"I've got a lot of guys coming in now," he said. "They know very little."
He's not the only one seeing the trend.
"I was working seven days a week for several weeks," concurred Jeff Bloemker, of Washington County, who repairs sewing machines for businesses, not individual consumers. "It was just insane."
Since he works on his own, he is comfortable having 12 to 15 machines to repair per week. His load soared to more than 30 a week at one point, although the pace has tapered slightly since then.
Gloria Horn, owner of Gloria Horn Sewing Studio in Mt. Lebanon, breathlessly reported that she and her nine employees have been working 14-hour days.
"It's wonderful to be this busy, but it's crazy," she said. "We are one business that has gone up" in the pandemic.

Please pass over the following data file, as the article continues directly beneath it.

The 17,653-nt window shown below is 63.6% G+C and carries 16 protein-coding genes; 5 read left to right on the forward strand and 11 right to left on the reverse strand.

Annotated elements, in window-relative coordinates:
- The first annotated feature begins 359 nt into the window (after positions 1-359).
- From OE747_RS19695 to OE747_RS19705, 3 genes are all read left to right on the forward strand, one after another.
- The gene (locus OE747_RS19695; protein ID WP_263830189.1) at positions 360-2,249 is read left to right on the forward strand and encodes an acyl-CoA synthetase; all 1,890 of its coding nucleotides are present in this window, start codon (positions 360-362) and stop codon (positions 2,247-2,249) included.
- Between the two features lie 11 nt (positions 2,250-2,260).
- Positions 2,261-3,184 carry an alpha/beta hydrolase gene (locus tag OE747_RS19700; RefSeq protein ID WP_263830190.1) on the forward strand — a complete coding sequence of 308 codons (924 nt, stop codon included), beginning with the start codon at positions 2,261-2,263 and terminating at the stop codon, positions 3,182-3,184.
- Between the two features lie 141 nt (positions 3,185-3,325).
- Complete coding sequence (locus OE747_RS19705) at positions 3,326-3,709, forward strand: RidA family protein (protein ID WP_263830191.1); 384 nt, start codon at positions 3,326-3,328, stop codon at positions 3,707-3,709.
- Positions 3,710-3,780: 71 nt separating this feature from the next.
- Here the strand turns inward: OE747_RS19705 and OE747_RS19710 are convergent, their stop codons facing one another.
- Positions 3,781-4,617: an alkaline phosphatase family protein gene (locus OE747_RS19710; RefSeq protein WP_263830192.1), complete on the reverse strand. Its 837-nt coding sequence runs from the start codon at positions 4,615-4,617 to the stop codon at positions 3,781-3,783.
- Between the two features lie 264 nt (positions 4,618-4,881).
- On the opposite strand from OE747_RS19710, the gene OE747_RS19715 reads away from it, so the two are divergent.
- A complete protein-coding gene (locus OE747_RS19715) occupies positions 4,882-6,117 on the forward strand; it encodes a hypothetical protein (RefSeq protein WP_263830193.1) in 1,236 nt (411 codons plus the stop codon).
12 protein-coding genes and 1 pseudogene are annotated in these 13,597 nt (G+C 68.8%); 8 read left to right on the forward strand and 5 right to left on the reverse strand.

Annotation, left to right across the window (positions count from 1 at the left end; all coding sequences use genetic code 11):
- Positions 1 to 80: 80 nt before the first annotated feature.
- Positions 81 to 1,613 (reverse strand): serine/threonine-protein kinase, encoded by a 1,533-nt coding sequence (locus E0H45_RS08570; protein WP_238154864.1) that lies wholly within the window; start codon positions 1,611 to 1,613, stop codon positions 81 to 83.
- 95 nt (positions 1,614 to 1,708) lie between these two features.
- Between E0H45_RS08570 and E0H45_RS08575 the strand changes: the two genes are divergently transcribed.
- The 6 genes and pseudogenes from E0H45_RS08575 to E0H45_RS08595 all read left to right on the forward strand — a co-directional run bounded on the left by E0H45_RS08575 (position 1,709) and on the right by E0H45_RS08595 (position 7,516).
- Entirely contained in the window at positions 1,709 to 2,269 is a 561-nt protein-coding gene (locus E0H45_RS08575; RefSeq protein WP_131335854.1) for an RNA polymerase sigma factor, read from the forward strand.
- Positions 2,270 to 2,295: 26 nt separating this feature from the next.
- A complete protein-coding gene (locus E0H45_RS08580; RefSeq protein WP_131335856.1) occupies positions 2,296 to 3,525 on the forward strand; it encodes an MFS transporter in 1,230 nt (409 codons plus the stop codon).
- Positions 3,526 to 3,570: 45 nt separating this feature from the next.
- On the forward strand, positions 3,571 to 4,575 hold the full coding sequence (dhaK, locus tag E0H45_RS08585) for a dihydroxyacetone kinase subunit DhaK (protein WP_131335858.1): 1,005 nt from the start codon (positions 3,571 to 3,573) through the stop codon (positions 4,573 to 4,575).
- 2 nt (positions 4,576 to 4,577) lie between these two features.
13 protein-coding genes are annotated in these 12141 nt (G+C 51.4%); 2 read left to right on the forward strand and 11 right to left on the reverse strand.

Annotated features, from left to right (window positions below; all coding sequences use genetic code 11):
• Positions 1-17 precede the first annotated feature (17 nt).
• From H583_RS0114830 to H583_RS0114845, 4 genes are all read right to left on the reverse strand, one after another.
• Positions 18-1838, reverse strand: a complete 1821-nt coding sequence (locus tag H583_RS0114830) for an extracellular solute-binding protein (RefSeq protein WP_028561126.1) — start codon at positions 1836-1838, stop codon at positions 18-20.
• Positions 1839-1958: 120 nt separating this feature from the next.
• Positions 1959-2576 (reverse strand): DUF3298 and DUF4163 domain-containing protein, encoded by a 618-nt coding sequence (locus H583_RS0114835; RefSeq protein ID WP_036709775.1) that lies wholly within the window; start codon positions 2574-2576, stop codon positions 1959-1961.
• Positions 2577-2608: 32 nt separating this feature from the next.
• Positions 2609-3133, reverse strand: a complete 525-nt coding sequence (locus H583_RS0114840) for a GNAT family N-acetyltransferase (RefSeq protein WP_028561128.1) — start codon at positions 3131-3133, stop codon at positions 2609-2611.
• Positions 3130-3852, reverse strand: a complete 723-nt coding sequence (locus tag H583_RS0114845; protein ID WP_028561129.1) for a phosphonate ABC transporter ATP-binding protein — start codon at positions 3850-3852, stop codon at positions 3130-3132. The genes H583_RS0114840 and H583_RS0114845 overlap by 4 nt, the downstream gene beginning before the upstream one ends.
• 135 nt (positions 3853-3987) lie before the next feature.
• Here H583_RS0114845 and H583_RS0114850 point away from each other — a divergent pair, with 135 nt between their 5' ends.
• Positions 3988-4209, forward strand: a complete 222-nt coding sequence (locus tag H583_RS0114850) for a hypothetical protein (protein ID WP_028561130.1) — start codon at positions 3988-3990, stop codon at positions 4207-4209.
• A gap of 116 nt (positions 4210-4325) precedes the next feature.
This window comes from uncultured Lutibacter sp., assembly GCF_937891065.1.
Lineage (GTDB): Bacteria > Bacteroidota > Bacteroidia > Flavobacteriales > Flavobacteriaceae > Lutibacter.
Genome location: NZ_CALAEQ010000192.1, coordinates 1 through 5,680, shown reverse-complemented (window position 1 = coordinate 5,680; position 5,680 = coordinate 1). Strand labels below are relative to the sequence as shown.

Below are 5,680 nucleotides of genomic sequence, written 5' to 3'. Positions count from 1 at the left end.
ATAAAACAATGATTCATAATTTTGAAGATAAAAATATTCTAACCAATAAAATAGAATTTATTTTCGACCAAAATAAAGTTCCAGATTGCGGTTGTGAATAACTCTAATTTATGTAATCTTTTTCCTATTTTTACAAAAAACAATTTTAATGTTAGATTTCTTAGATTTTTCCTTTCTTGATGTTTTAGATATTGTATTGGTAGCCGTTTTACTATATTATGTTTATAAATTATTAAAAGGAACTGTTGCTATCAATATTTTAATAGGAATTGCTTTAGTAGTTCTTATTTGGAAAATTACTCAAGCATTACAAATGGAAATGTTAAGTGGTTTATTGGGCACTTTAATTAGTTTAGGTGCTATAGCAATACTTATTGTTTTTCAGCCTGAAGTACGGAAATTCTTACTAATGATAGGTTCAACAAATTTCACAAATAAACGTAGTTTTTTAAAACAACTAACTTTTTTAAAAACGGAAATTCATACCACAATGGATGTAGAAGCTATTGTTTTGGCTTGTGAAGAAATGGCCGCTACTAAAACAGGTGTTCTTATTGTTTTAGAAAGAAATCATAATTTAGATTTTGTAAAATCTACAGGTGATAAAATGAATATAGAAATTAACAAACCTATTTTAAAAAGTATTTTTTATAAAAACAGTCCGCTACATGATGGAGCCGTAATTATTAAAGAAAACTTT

Revenues for her store would be higher if a shipment of 20 sewing machines had not been stranded in Los Angeles. Normally, such machines are in stock and take only four or five days to arrive. This time, her supplier was out of stock, and goods ordered in early April did not reach her until Aug. 8.
"Have you heard about my machine?" a customer standing nearby interjected.
Horn has 40 to 60 more machines on order than she normally would have, and the lower-priced machines at $800 or less are especially hard to come by.
"Everything under $3,000 is on back order," she said.